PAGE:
I am so grateful for your friendship. It means so much to me. Thank you for writing to me and rest assured that I will keep your confidence. My best friend from high school came out of the closet about 16 years ago at the age of 35. Like you, he loves the church and the gospel. He served a mission in Guatemala. I'm going to direct him to your website. I'm sure he has insights that I can't even imagine. He has been in a committed relationship now for about 8 or 9 years, I think. He's an extraordinary pianist and I can't help but think what a loss it is to the church not to embrace and appreciate and love and accept so many like him and my brother.

Love you and miss you, too. Please stay in touch. Love, Gayle


True2TheFaith said...

It's so sad to read the justifications of people who choose not to follow the teachings of the gospel of Jesus Christ. It is true that we all sin but to come out in open public disputing the Lord's prophet is rather incredulous. Reminds me of the lives of Korihor and Sherem.

Gayle, I'm sure that many more wrote in opposition to your op-ed piece. But since The Salt Lake Tribune is in agreement with your stance, and promotes it regularly, they aren't going to print too many who disagree, thus giving the illusion that no one disputes what you are saying. (just like I'm sure that my comments won't be posted here because I'm in disagreement)

I'm also curious to know what did your brother actually want to "resign" from? Their is no such thing as proferring a resignation for a calling or to have your name removed from the church records.

I guess the real question to each of you is, do you sustain Gordon B. Hinckley as the Lord's prophet, seer and revelator at this time on the earth? Right now, I'm not sure how you can answer yes to that question.

Let me encourage you to read all of Jacob 4 in the Book of Mormon, particularly versus 10 & 11.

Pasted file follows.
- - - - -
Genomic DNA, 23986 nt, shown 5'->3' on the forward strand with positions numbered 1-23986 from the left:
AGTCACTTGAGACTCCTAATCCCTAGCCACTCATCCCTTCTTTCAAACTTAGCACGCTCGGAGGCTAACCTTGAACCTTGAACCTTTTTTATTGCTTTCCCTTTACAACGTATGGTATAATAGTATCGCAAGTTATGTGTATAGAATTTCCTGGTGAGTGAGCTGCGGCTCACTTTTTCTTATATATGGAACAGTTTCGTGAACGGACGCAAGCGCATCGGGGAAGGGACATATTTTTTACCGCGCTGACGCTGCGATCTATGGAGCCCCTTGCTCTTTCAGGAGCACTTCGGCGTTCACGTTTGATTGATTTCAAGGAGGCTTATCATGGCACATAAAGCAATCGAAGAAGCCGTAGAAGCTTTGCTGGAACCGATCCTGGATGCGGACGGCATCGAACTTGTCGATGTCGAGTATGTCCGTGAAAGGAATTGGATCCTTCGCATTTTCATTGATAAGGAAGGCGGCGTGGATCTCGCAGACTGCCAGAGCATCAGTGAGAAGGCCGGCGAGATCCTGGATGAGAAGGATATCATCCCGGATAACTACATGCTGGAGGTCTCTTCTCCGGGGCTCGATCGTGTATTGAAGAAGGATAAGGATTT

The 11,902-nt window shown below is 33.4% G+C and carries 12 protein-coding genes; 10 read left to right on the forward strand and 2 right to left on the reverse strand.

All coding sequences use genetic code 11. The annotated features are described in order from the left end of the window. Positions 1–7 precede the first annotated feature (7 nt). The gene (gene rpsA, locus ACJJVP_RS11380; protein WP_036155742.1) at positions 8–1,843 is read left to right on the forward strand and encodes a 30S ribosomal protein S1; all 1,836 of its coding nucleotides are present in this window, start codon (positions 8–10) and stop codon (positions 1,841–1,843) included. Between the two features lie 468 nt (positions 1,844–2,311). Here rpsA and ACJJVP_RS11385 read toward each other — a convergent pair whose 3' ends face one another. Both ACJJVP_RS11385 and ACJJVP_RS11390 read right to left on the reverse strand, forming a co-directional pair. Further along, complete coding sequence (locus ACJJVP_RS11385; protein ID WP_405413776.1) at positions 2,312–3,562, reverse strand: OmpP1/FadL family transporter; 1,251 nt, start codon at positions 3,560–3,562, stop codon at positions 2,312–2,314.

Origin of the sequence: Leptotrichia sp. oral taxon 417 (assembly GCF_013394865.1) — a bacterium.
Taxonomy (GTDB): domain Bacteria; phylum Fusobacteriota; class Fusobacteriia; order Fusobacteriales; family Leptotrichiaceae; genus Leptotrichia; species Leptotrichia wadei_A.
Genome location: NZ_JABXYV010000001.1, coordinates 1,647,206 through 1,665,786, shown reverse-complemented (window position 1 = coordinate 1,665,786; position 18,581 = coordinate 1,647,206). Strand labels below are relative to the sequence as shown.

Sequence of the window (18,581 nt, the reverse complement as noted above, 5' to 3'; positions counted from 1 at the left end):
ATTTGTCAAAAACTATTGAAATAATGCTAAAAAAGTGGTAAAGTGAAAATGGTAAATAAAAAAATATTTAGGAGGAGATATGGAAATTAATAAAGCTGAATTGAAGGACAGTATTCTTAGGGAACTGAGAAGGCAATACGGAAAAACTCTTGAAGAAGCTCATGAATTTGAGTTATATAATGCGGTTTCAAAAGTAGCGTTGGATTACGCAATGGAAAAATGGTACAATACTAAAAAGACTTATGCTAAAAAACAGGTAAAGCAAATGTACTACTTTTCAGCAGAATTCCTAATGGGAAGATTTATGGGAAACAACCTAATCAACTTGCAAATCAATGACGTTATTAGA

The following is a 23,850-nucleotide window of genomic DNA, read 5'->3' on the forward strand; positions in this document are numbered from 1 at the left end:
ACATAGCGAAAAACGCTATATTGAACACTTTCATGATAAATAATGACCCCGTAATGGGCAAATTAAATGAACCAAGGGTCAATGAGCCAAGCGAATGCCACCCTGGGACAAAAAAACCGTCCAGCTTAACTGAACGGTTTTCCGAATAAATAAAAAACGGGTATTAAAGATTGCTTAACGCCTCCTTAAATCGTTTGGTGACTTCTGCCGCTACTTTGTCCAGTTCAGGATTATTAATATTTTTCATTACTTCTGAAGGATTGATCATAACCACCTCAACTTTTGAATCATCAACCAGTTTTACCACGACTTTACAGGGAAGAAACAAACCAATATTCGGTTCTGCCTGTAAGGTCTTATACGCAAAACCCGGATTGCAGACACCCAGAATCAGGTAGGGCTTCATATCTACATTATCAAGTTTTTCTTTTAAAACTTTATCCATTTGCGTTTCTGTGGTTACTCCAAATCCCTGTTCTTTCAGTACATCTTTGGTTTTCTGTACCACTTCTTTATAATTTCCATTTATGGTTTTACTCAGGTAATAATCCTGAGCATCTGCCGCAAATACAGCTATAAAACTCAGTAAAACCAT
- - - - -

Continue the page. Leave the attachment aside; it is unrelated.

It is true that we all have varying degress of faith throughout our lives. But in no way will we be exempt from returning and reporting on what we did during our lives and how faithful we are to living the commandments. (2 Nephi chapters 28 - 30)

I wish you well in your endeavors.


Gay LDS Actor said...


I would never bar a comment from this blog simply because of varying opinions.

If you knew Gayle's spirit, I'm not sure you would be so judgmental. You have to understand that this has been quite a struggle for her just as my struggles are me. She is certainly nothing like what I imagine Korihor to be like.

I understand where your comments are coming from and that they are made in a spirit of concern, but it is also clear to me that because you've never walked a mile in my shoes or in Gayle's that you really don't understand our hearts.

There is no way you could fully feel what a gut-wrenching dilemma those of us who struggle with this issue go through unless you were to experience it yourself.

I believe the Church is true. I believe Gordon B. Hinckley is a living prophet. I know Gayle feels the same way. But, unfortunately, that doesn't make my decisions or Gayle's decisions easy or cut-and-dry. I know it seems that it should, but it doesn't. There's just so much that doesn't compute, and because I do have a testimony, I don't understand why.

What I do know is that Gayle is completely at peace with where she is right now, and even if that doesn't make sense according to official doctrine, I believe the Spirit has given her a personal revelation.

Fortunately for me, I know there is one person who understands my heart and Gayle's heart, and that is Jesus Christ, and fortunately I know that whatever wrongs I do in in this life, God and I will have to work that out together.

You're right: we will not "be exempt from returning and reporting on what we did during our lives and how faithful we are to living the commandments." But I take great comfort in the fact that that will be for me and the Lord to deal with.

In spite of our faults and shortcomings, I know that Gayle and I are both good people, and I know the Lord sees very clearly the intentions of our hearts and our good works.